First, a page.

Mar. 22, 2019 Research Highlight Chemistry
Combining two spectroscopy techniques reveals how single cells respond to new drugs
A new method for measuring the responses of single cells to experimental drugs could help boost the success rate of human clinical trials
Combining the power of two complementary spectroscopic techniques has enabled two teams of RIKEN researchers to develop an inexpensive and easy way to assess how drugs affect individual cells1. This method promises to help reduce the huge number of pharmaceuticals that flunk human clinical trials.
The vast majority of potential new drugs never make it past human clinical trials because they are either toxic or do not work. “Despite their promise in animal studies, about 30 percent of compounds fail in clinical trials because they are found to be highly toxic,” says Arno Germond of the RIKEN Center for Biosystems Dynamics Research. “And a further 60 percent fail due to lack of efficacy.”
One reason for the high failure rate is that population-level cell screening, routinely conducted during the early stages of drug development, can miss critical information. “Averaged measurements may not account for how the drug response varies within a population of cells, or they may miss subpopulations such as drug-resistant cells,” explains Ahmed Ali, the first author of the study.
This problem could be overcome by screening potential drugs on a single-cell level early on, but this is rarely done because of the time and expense involved.
Now, Germond and collaborators have developed a low-cost alternative by combining two complementary analytical techniques—Raman spectroscopy and mass spectrometry. They showed that these techniques can be combined to give a cost-effective, single-cell screening platform.
“Raman spectroscopy is a label-free, cost-competitive technique that can measure living cells at the single-cell level in a few seconds,” notes Germond. By applying a machine learning model to label-free RIKEN images, the researchers were able to predict with high accuracy the cells affected by a drug.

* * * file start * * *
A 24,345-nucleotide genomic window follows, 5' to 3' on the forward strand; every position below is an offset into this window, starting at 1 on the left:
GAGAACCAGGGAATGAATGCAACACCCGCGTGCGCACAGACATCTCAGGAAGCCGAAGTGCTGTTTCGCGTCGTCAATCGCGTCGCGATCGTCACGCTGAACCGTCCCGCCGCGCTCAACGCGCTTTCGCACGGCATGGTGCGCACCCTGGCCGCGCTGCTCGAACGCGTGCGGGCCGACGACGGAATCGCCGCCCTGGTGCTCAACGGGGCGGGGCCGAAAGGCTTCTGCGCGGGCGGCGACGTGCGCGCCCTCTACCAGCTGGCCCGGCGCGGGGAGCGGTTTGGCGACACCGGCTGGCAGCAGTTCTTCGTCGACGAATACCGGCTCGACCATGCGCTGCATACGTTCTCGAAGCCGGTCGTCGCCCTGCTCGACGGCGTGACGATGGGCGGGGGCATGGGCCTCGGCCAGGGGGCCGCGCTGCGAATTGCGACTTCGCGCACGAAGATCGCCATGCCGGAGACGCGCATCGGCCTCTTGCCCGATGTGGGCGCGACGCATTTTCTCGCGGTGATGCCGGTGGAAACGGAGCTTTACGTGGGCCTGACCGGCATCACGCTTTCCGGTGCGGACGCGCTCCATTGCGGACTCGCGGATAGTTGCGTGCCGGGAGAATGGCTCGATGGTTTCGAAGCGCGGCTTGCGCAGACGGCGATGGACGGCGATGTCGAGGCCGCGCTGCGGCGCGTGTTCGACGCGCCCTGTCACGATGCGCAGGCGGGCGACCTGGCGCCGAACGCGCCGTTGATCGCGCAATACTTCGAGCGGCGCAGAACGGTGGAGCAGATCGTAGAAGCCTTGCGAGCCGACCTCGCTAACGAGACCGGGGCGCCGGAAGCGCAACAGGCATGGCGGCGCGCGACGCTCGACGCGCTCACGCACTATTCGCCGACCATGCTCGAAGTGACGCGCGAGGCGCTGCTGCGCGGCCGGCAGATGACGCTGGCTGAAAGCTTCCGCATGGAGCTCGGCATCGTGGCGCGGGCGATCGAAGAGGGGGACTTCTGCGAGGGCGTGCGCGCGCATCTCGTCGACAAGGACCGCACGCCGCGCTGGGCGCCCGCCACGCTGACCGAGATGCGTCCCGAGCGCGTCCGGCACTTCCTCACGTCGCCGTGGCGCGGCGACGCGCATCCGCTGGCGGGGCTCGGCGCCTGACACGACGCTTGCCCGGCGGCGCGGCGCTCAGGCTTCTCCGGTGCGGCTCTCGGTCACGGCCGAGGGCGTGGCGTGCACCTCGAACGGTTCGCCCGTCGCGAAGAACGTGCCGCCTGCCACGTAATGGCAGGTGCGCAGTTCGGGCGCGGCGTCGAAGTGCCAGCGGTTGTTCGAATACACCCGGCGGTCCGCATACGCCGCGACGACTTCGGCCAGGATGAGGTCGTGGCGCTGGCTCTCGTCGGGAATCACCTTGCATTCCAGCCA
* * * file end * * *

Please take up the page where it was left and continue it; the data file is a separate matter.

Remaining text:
However, on its own, Raman spectroscopy (Fig. 1) is not sensitive or selective enough to quantify drugs or specific metabolites at a single-cell level. “But our mass-spectrometry method, which we call single-cell mass spectrometry, can do just that,” Ali says. The team used single-cell mass spectrometry to identify Raman spectral features that correlated with drug concentration or metabolization in a cell.
“By integrating these two approaches, we can screen cells and predict their metabolic responses to drugs, as well as quantitatively assess the drug concentration inside cells.”
When the team studied the anticancer drug tamoxifen, the cell-to-cell differences were striking. “We were surprised about how much different cells varied in terms of tamoxifen uptake and metabolization,” Germond says.
“Why do some cells take up the drug whereas others don’t? Why is the drug metabolism so varied among cells that are genetically similar? And how do these phenomena affect drug resistance? We’re now exploring these questions further,” Germond adds.
- 1. Ali, A., Abouleila, Y., Shimizu, Y., Hiyama, E., Watanabe, T. M., Yanagida, T. & Germond, A. Single-cell screening of tamoxifen abundance and effect using mass spectrometry and Raman-spectroscopy. Analytical Chemistry 91, 2710–2718 (2019). doi: 10.1021/acs.analchem.8b04393